Goddamn, the more I write the more I think that I sound like a raving lunatic.
I’ve got a pretty bad case of Party Hosting Paranoia. I think once, dozens of years ago, I invited folks over to my house and ran out of lemonade or Twizzlers or canapes or oxygen and the party bombed. I say “think,” because I don’t remember if this happened, but it’s the only reasonable explanation for my current hysteria.
So I invite people over to my place last night. Nothing formal. Just show up. We’ll eat some snacks and drink some drinks and play some games and listen to some musics. It’ll be a blast, this social gathering. So I tell a few people, who tell a few people, who tell a few people.
But then the PHP sets in: how many guests will arrive? Will I be hosting two or three? A handful? Several hundred? While the possibility that no one will show briefly floats across my conscious mind, I instead decide to concentrate on my personal Worst Case Scenario: EVERYONE, up to and including my second grade teacher, will arrive at Julie’s Apartment that evening, expecting food and drinks and plenty of breathable air and good times.
I’d already procured adequate provisions for an intimate gathering of five or six people, but as the party approaches I enter Party Survival Mode, which manifests itself into a frantic, last-minute trip to the Wal-Mart.
I have no idea what I will purchase, only that I know that I need something else. I pass a display of cheap plastic dishware. Cups! I think. I need more cups! And into the cart go four plastic tumblers for $0.75.
I continue to stalk the aisles in a frenzy. Fellow customers avert their gazes; I am wild-eyed and damn-near dissociated. I see cases of Natural Light. Beer! I think. I need more beer! But is 20 bottles of Bud Light a better buy than 637 cans of Natty? Always, I think, and into the cart goes the clinking cardboard prize.
Cups. Beer. What else? I’ve approached the groceries. Snacks! I think. I need more snacks! I see Cheez-its of every flavor. One box? Two? Three? I remember that I also have popcorn at home. And cookies. Did I mention I planned on baking cookies? Two boxes of cheesy baked goodness drop into the cart, and I manage to reintegrate myself enough to make it to the checkout lane.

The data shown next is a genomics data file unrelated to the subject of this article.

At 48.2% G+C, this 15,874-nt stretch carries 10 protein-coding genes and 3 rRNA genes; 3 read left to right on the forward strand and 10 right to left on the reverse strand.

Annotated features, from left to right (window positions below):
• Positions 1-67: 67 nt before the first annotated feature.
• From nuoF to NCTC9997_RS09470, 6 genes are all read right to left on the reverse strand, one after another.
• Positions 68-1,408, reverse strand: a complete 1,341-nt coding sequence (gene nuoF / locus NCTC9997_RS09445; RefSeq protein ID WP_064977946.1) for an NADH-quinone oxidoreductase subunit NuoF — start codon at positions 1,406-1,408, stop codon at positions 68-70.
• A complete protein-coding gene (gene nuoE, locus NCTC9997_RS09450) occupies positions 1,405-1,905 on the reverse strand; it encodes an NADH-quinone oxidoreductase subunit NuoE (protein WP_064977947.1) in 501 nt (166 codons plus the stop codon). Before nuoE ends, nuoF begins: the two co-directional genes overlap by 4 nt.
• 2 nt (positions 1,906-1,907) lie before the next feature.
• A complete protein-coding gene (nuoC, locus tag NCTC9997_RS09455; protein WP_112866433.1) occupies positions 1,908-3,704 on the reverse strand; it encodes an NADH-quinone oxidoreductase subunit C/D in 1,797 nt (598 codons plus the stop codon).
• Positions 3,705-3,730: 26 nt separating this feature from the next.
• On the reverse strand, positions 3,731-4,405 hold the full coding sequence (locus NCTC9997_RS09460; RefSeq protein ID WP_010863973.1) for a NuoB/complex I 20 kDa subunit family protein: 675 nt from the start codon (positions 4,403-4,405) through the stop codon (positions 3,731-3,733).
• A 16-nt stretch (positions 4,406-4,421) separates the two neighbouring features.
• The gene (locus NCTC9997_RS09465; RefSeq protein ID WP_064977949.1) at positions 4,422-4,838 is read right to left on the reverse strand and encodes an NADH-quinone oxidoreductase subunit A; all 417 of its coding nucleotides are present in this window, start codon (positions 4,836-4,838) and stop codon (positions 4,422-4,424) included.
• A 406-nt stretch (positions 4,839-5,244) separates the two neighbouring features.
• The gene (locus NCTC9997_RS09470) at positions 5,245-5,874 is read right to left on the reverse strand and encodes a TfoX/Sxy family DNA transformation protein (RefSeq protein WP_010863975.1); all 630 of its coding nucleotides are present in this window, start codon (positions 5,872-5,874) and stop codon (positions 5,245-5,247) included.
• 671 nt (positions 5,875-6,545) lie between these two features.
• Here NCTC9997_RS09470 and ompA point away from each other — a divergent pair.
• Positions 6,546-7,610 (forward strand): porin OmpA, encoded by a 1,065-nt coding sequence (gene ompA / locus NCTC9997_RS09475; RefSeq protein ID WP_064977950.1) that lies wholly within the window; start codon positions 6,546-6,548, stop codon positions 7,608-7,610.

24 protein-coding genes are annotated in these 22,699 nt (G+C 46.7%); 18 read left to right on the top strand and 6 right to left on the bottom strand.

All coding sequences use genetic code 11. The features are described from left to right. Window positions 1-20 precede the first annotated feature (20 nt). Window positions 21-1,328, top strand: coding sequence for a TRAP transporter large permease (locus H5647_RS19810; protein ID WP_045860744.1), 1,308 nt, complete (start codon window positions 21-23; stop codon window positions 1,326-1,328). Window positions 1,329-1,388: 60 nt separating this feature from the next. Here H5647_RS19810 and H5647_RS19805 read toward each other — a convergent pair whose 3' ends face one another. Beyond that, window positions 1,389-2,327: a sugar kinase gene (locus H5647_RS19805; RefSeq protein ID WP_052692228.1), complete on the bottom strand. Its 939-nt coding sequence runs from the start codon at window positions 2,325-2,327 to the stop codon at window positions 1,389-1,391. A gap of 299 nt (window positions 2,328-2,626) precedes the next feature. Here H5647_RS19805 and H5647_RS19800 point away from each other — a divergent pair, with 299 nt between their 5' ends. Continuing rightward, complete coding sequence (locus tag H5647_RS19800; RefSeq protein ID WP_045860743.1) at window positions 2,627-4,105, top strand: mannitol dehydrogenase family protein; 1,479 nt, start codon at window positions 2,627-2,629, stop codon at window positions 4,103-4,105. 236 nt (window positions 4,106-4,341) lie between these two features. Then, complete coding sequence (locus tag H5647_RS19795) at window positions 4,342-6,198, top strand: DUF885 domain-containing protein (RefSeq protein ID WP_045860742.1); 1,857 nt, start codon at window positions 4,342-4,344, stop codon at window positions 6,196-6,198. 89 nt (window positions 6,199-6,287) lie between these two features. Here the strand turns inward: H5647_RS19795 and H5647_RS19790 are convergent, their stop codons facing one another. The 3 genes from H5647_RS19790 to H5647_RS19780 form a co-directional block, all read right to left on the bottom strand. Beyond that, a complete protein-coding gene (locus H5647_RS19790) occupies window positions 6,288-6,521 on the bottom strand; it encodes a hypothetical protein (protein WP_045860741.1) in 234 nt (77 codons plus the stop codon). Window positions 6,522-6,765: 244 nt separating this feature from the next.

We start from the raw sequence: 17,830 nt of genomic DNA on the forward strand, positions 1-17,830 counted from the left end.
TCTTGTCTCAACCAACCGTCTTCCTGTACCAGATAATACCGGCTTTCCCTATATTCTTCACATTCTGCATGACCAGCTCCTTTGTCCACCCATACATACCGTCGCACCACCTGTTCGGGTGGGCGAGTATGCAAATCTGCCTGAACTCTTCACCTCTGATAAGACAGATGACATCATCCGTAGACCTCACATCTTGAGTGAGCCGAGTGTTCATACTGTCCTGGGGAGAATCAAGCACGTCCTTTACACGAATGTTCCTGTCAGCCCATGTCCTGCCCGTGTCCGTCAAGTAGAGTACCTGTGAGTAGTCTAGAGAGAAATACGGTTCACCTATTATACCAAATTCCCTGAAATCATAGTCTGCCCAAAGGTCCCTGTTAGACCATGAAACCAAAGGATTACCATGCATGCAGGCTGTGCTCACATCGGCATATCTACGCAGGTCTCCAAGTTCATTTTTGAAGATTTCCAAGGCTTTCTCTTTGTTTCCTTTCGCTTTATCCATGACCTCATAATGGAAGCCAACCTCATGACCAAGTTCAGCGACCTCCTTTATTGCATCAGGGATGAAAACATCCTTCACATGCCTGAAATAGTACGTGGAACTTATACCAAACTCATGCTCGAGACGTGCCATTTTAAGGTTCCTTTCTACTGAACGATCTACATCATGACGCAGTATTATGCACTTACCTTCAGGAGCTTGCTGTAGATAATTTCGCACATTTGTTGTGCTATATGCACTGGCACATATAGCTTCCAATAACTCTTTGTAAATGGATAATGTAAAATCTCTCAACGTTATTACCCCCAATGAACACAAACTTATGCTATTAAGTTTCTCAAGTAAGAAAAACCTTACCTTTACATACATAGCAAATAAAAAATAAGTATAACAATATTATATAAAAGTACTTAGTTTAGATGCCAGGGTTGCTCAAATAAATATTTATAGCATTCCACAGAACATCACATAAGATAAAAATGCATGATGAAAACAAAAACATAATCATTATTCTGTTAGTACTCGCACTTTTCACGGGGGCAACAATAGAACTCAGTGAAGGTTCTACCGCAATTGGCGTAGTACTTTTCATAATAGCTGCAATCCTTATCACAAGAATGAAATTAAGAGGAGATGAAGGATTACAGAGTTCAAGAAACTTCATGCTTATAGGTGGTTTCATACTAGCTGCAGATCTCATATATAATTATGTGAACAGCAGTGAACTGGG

Purchases paid for, Items driven home. Everything unloaded into my kitchen. Every single solitary food item in my refrigerator is then rearranged to make way for the beer, which was bought room-temp and cannot possibly be served warm. The shelf seems to be bowing under the weight of 240 fluid ounces of Bud Light. I rearrange some more. There, that’s better. Could I have refrigerated, say, half of the bottles? Of course, but I am in the throes of a PHP crisis.
Night of the party. I tell guests to begin arriving at 9:00. For several straight months, I’ve not worked past 8:30 on a Saturday night. For the past several weeks, I’ve barely gone past 7:30. Plenty of time to get home, change, sweep the floors, bake cookies, put away my laundry, and attend to all of the last-minute details that only matter to me, because my friends are not petty bitches and will not give a shit.
But it is 8:30 and I am still at work. There are absolutely no indications I will be leaving soon. It is an unusually busy evening, everyone is busting their asses, and to ask to leave would make me actually crazy.
So I wait. Nervously. It is 8:45. I am still there. Oh, God.
Never mind that my most-punctual friends already RSVP’d with regrets, and those who planned on coming indicated that 9:00 was just an ETA. I am sure there are hordes of angry, hungry, thirsty friends camped outside my apartment door.
8:47. I am told that I am done for the evening. I complete side-work with the swiftness of Kenyan marathoners and am home at 9:01.
Guests trickle in, we chat and drink and eat and all is well. One person drinks one beer. Approximately 1/4 of one box of Cheez-its is consumed. To my adrenaline-addled brain, this does not mean I over-prepared. It means I planned wisely. Half of my guests wanted to drink water, and I was able to serve them in brand-new cups, with forty-six older cups at the ready.
Overall, one successful party and one serious flare-up of PHP passed.
*Quote taken from an episode of Wings. What a good show.